[47]  As the Court of Appeal recognised in Mitchell at [49], regard must still be had to all the circumstances of the case but the other circumstances should be given less weight than the two considerations which are specifically mentioned. In this case, applying the principles of the new CPR 3.9, as explained in Mitchell and Durrant, means that, in considering whether to grant relief from a sanction, I should take account of all the circumstances, including those listed in the old CPR 3.9, but I should give greater weight to the need for litigation to be conducted efficiently and the need to enforce compliance with the UT Rules, directions and orders.”

45.         However, CPR 3.9 and the decision in McCarthy & Stone relates to breaches of court (or tribunal) rules.  Here, there has been no breach of the Tribunal’s rules.  The appellants have merely failed to bring their appeal within the statutory time limit and the Tribunal has discretion granted by statute to permit a late appeal.  The legislation expressly contemplates the possibility that the time limit for appealing could be extended, although that is also true of the Tribunal’s rules.  The question here is not whether the litigation is being conducted efficiently but whether the appellants are entitled to litigate at all.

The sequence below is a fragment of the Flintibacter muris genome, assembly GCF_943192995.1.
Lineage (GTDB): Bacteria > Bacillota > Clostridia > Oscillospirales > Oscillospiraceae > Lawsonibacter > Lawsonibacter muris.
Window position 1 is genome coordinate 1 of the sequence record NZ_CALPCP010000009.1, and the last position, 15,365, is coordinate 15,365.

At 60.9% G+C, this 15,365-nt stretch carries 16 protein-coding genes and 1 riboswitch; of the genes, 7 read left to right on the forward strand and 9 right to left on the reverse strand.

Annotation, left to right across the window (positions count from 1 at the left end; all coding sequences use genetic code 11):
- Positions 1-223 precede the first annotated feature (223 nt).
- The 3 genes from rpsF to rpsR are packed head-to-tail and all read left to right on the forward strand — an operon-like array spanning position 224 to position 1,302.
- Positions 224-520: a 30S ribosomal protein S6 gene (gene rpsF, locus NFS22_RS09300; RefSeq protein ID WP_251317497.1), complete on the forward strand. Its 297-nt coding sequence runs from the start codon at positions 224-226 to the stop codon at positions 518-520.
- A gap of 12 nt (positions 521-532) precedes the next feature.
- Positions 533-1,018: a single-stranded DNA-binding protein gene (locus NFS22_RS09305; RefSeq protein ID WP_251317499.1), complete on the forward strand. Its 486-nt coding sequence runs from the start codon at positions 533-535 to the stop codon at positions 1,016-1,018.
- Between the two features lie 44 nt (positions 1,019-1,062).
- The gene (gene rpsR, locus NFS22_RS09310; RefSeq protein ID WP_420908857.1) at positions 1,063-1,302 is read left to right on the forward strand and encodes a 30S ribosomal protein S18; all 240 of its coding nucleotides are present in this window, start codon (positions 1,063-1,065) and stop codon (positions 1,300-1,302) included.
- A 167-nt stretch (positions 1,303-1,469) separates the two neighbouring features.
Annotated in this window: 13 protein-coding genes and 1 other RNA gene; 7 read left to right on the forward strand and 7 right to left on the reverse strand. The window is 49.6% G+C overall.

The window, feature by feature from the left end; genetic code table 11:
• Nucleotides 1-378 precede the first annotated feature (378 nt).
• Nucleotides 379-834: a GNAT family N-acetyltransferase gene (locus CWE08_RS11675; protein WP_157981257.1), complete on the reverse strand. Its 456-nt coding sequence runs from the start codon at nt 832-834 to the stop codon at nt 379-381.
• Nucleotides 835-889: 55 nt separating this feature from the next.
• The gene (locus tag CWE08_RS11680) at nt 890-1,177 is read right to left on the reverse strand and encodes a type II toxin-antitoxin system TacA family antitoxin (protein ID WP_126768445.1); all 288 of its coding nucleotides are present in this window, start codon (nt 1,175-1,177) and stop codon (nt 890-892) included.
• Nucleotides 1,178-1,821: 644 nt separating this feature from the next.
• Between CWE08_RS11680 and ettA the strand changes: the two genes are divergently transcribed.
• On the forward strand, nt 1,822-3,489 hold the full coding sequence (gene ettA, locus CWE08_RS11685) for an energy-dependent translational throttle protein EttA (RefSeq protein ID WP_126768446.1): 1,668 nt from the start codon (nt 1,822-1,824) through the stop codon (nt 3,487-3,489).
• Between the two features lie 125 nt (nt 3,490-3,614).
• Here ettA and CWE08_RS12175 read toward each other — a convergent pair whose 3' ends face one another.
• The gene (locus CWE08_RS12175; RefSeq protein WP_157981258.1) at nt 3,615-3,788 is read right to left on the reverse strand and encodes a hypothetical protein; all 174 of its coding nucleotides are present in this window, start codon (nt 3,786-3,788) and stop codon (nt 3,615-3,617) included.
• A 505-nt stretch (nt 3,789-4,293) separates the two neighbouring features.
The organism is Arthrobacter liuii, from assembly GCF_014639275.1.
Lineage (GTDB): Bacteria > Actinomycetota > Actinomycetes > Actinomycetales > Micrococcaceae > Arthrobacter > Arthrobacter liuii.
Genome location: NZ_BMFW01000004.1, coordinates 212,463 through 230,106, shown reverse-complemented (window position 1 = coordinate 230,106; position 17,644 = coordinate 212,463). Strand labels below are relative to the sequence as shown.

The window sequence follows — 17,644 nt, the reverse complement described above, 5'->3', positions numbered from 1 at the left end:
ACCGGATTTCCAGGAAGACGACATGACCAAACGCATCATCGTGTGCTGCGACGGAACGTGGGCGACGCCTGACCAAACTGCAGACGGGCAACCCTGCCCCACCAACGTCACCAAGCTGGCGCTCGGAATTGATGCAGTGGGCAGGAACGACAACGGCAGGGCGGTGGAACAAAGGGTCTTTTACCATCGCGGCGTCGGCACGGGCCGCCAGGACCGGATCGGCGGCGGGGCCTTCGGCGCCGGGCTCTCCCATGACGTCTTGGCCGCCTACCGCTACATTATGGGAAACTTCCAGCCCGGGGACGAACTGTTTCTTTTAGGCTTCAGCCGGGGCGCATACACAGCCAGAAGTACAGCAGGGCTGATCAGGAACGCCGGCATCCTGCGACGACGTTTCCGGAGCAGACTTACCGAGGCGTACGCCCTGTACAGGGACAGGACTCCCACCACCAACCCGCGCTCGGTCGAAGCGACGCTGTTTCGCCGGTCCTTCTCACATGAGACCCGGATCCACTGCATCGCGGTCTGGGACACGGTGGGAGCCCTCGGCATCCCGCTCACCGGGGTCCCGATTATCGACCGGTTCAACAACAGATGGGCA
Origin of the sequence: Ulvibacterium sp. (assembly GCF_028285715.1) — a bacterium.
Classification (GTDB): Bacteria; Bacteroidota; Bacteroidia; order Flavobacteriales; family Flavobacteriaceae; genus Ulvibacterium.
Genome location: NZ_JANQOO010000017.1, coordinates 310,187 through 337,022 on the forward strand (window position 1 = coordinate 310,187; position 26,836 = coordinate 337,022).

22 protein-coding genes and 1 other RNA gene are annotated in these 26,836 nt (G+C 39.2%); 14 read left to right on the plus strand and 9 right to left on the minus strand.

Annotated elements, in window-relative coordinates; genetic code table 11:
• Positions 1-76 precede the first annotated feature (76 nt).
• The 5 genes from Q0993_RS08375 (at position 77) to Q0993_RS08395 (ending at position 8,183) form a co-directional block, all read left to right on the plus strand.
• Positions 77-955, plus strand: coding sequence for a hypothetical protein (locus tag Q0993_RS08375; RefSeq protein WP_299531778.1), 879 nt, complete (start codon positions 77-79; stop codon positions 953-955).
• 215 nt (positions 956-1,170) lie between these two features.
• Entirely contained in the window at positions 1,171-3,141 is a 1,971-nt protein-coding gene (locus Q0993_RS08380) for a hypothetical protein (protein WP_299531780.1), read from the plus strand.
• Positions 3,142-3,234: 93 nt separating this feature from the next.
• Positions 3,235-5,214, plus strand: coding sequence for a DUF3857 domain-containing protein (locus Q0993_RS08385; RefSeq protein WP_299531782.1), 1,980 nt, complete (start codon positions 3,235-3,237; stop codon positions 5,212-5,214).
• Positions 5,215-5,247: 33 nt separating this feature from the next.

46.         However, these distinctions may be more apparent than real.  Time limits, whether statutory or under court rules,  are there for a reason.  Extending time should be the exception rather than the norm.

47.         So I accept that the need for time limits to be adhered to should be given significant weight.  Other considerations remain relevant, however, as recognised in McCarthy & Stone (§46 and §47) and as stated by the Upper Tribunal in Data Select Ltd  [2012] UKUT 187 (TCC).  In that case the Judge said:

“[34] …..Applications for extensions of time limits of various kinds are commonplace and the approach to be adopted is well established. As a general rule, when a court or tribunal is asked to extend a relevant time limit, the court or tribunal asks itself the following questions: (1) what is the purpose of the time limit? (2) how long was the delay? (3) is there a good explanation for the delay? (4) what will be the consequences for the parties of an extension of time? and (5) what will be the consequences for the parties of a refusal to extend time. The court or tribunal then makes its decision in the light of the answers to those questions.